During Cleveland's audition for The Bachelorette, an unused scene was created that showed both Peter and Cleveland naked, with Peter sitting on top of Cleveland and bouncing up and down, as if he and Cleveland were engaging in anal sex, but broadcasting standards prohibited the scene.[4] Family Guy creator Seth MacFarlane comments in the DVD commentary that Walter Murphy, who composes much of the music for Family Guy, goes back and forth from standard Family Guy music to Bachelorette-style music during the episode.[3] During the sequence where Brian and Brooke are talking in the barn, originally, the two horses in the background were intended to begin mating, but the sketch was never used.[4][5] Nancy Cartwright, voice actor of Bart Simpson on The Simpsons, and Michael Bell, voice actor of Chaz Finster on Rugrats, provided their voices for the Snorks reference.[3] The name of Quagmire's cat was originally "Pussy", but broadcasting standards objected.[3][4] The episode was originally to feature a sequence showing Chris breaking entry into Goldman's Pharmacy in order to destroy the acne medication wearing a Balaclava, but the scene was never shown.[3] The promo features Quagmire in a limo finding the girl of his dreams, but the scene was also cut.

Cultural references[edit]

According to the commentary from the DVD, Chris' talking pimple is a reference to Little Shop of Horrors.[2] Chris shown waving his shirt above his head and being watched by Herbert through the window is a reference to 1978 comedy film National Lampoon's Animal House.[3] He-Man from the Masters of the Universe media franchise is shown at the ranch during Brian's time on The Bachelorette.[3] The sequence of Peter and Lois at Mort Goldman's pharmacy after the store vandalism is a reference to Fast Times at Ridgemont High, with Jeff Spicoli coming out of the restroom.[5] Brian's phone call to Brooke after she selects him as a final contestant makes references to the Billy Vera song At This Moment. Disney CEO Michael Eisner is featured after Brooke reveals that "it's just TV". He comes out to give Brian a "consolation prize", which turns out to be a bill for the Bachelorette mansion.[2]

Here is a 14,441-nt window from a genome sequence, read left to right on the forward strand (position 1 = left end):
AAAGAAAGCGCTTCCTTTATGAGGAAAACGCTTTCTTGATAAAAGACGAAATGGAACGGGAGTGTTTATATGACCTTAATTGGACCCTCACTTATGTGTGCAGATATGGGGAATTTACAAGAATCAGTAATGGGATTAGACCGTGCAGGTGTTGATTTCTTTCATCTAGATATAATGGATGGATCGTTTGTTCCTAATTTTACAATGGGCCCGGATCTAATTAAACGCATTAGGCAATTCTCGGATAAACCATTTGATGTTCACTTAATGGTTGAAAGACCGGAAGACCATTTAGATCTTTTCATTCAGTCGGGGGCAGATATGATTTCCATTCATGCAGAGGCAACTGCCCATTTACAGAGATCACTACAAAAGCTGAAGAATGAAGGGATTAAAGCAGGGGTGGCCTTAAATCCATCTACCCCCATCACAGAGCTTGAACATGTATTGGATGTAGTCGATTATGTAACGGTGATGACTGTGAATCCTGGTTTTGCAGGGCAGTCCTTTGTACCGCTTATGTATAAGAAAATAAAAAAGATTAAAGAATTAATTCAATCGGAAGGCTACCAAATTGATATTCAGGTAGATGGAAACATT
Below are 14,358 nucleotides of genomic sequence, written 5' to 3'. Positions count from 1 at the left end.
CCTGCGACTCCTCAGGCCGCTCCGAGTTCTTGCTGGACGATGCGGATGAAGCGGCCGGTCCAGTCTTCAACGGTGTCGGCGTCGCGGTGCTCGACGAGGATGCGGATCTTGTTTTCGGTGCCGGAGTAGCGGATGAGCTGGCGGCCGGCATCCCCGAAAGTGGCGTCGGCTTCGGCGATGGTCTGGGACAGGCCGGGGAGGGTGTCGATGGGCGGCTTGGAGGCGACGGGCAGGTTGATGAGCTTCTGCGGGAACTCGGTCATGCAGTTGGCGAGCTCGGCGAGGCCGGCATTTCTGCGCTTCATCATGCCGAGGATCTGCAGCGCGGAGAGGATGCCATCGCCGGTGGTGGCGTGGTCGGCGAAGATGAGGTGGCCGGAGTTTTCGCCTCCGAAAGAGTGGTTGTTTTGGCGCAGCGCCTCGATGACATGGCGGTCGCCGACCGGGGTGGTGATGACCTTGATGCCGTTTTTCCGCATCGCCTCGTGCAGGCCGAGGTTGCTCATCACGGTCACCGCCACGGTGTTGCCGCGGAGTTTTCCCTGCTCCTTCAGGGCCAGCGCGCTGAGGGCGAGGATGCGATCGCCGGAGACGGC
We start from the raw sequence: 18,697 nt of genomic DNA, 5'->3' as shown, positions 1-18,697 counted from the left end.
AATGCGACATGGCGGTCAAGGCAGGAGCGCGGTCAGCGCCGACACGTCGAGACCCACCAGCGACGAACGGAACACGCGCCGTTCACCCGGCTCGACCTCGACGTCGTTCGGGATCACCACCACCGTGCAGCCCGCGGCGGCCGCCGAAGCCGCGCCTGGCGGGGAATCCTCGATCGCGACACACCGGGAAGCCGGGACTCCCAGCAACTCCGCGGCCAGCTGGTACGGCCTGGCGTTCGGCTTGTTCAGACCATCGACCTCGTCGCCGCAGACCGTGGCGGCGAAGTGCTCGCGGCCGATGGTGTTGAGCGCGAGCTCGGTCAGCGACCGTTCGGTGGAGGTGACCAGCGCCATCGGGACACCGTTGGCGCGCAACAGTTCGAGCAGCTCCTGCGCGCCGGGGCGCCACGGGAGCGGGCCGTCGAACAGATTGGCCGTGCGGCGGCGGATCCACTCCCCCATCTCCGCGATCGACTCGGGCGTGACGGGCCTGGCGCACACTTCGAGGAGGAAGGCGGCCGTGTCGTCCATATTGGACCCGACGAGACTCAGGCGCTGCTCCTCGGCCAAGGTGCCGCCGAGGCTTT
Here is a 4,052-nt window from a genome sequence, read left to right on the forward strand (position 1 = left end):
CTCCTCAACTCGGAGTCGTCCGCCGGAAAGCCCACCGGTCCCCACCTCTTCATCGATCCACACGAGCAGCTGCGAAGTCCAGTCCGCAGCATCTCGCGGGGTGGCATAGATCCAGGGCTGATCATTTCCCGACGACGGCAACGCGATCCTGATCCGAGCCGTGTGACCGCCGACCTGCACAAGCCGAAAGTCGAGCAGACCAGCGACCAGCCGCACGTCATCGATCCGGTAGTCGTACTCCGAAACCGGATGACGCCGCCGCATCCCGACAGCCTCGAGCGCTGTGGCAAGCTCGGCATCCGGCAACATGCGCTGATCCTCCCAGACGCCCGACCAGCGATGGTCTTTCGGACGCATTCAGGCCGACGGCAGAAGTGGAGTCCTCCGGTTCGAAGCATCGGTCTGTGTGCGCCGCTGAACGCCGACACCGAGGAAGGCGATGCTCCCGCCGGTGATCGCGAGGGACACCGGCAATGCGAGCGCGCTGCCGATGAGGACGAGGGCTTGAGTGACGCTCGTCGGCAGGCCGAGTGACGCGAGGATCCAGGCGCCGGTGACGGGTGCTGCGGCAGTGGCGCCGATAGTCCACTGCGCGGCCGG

Reception[edit]

As the most-watched Fox program that night, this episode had an audience of 7.29 million.[6]

In a positive review of the episode in Family Guy, Volume 3, Dan MacIntosh of PopMatters praised the performance of Chris:

"Chris' best scenes occur during "Brian The Bachelor", where he is shown developing an unlikely friendship with one of his facial zits."[7]

By contrast, Family Guy, Volume 3, included a negative review by Francis Rizzo III (aka Turdboy) of DVD Talk:

"Among the more frustrating trends in the series is its willingness to stretch an unfunny joke to its very limits. When Stewie berated Brian for not finishing his novel for nearly two minutes, not once, but twice, in "Brian the Bachelor", it tested my patience severely, and didn't even make me smile."[8]

References[edit]

  1. ^ "Brian the Bachelor". British Broadcasting Corporation. Retrieved 2008-10-17. 
  2. ^ a b c d e Goodman, David (2006). Family Guy season 4 DVD commentary for the episode "Brian the Bachelor" (DVD). 20th Century Fox. 
  3. ^ a b c d e f g h i MacFarlane, Seth (2006). Family Guy season 4 DVD commentary for the episode "Brian the Bachelor" (DVD). 20th Century Fox. 
  4. ^ a b c d e Sheridan, Chris (2006). Family Guy season 4 DVD commentary for the episode "Brian the Bachelor" (DVD). 20th Century Fox. 
  5. ^ a b c d Hentemann, Mark (2006). Family Guy season 4 DVD commentary for the episode "Brian the Bachelor" (DVD). 20th Century Fox. 
  6. ^ Aurthur, Kate (2005-06-28). "Sunday Ratings". The New York Times. Retrieved 2009-03-26. 
  7. ^ MacIntosh, Dan (January 6, 2006). "FAMILY GUY, VOLUME 3". PopMatters. Retrieved 2008-08-04. 
  8. ^ Rizzo, Francis III (November 29, 2005). "Family Guy Volume 3". DVD Talk.com. Retrieved 2008-10-10. 

External links[edit]


Preceded by
Petarded
Family Guy (season 4) Succeeded by
8 Simple Rules for Buying My Teenage Daughter